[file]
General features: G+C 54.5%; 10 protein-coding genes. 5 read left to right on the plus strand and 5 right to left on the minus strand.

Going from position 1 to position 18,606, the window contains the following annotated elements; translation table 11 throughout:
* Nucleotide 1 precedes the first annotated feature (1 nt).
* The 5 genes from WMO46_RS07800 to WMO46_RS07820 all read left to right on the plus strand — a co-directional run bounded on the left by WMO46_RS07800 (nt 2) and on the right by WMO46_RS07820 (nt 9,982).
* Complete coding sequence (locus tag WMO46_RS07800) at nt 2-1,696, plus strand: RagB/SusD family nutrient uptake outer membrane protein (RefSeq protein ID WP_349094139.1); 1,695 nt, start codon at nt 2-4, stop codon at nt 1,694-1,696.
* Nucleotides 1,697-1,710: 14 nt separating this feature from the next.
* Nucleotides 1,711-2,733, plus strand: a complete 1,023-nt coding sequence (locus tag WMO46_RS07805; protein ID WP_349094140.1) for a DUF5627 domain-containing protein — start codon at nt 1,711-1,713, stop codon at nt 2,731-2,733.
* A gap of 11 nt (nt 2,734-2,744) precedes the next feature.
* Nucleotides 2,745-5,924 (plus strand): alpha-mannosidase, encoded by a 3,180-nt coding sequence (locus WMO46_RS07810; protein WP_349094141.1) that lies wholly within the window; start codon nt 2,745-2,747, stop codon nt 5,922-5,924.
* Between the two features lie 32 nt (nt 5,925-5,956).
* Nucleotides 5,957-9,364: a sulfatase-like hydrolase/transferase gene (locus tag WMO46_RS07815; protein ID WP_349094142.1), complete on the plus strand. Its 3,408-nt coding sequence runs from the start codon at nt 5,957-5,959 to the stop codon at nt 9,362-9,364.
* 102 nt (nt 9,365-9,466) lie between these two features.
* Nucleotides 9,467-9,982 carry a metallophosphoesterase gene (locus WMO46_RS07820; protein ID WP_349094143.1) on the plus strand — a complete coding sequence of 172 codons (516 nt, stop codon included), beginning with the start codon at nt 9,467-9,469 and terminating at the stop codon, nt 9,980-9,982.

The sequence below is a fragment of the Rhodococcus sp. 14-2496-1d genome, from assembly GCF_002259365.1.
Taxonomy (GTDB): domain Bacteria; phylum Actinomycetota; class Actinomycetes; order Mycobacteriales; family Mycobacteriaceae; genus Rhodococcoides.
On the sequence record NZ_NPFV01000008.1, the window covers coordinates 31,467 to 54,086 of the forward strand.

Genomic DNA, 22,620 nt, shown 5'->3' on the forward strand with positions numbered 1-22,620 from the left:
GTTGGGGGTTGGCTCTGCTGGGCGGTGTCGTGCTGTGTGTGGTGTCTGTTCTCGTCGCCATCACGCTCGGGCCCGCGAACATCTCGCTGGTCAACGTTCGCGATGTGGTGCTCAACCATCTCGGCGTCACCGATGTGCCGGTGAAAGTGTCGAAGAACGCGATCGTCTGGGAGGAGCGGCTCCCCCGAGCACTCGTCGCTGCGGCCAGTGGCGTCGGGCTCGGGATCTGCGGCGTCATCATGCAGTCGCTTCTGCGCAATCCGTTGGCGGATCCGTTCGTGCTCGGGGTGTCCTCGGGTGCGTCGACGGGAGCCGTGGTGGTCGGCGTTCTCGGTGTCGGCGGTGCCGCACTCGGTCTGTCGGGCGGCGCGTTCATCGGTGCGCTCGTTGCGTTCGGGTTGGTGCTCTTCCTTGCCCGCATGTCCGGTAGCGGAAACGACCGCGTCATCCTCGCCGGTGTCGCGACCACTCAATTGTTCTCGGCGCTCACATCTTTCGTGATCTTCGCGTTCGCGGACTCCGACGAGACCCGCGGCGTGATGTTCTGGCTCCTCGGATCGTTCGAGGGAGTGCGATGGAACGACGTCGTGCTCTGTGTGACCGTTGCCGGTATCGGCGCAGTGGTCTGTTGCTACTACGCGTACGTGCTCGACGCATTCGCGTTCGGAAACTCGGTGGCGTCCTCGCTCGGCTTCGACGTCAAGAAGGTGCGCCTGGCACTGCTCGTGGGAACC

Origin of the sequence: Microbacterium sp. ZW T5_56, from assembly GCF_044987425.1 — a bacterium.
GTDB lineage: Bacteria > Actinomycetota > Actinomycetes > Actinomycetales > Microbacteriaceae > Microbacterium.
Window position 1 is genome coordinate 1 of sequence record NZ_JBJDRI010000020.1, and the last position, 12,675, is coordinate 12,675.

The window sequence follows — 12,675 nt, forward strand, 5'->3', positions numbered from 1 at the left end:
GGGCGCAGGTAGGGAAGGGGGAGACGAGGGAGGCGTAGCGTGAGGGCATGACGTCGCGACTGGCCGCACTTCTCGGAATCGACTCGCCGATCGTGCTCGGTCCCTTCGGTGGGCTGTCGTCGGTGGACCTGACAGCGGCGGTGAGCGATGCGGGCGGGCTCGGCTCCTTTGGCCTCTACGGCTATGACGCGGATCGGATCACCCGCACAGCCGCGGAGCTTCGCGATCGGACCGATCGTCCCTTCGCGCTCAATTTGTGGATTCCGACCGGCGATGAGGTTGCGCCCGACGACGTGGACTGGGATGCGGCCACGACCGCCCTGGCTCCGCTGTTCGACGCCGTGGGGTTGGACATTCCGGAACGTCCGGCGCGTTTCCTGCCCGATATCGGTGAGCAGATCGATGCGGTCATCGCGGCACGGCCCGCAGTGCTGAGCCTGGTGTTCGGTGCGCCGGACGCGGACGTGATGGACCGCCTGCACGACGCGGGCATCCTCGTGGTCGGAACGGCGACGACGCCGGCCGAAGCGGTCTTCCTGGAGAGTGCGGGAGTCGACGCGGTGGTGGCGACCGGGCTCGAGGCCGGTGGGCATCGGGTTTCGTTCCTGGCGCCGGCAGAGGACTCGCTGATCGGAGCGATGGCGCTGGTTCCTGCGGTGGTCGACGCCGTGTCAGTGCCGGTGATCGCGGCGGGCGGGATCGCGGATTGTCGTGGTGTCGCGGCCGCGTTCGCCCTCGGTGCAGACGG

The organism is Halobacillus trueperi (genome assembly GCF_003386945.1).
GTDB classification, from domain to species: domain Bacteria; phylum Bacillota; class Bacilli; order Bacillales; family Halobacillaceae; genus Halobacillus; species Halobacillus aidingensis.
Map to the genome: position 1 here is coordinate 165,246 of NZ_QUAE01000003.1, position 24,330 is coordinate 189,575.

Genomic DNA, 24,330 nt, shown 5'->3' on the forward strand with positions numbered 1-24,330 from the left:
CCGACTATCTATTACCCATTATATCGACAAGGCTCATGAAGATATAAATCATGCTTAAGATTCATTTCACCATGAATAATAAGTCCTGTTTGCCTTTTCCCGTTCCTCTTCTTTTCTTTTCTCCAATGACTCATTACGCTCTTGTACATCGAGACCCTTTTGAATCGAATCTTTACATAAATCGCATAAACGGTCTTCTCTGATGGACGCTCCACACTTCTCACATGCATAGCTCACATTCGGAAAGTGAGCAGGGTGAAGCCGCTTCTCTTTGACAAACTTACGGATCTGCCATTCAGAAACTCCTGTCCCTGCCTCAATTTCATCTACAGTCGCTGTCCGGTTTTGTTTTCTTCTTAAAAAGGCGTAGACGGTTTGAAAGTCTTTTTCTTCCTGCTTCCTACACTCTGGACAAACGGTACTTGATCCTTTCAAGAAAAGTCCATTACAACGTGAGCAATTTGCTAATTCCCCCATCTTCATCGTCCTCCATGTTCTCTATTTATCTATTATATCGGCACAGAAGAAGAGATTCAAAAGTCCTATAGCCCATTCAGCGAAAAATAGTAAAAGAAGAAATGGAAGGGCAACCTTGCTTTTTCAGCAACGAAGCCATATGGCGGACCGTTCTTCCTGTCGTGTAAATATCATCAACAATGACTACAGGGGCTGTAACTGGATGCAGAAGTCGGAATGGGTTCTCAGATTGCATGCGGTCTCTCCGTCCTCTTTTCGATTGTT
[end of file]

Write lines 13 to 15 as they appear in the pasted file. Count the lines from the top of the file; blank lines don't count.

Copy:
* Nucleotides 9,467-9,982 carry a metallophosphoesterase gene (locus WMO46_RS07820; protein ID WP_349094143.1) on the plus strand — a complete coding sequence of 172 codons (516 nt, stop codon included), beginning with the start codon at nt 9,467-9,469 and terminating at the stop codon, nt 9,980-9,982.

The sequence below is a fragment of the Rhodococcus sp. 14-2496-1d genome, from assembly GCF_002259365.1.
Taxonomy (GTDB): domain Bacteria; phylum Actinomycetota; class Actinomycetes; order Mycobacteriales; family Mycobacteriaceae; genus Rhodococcoides.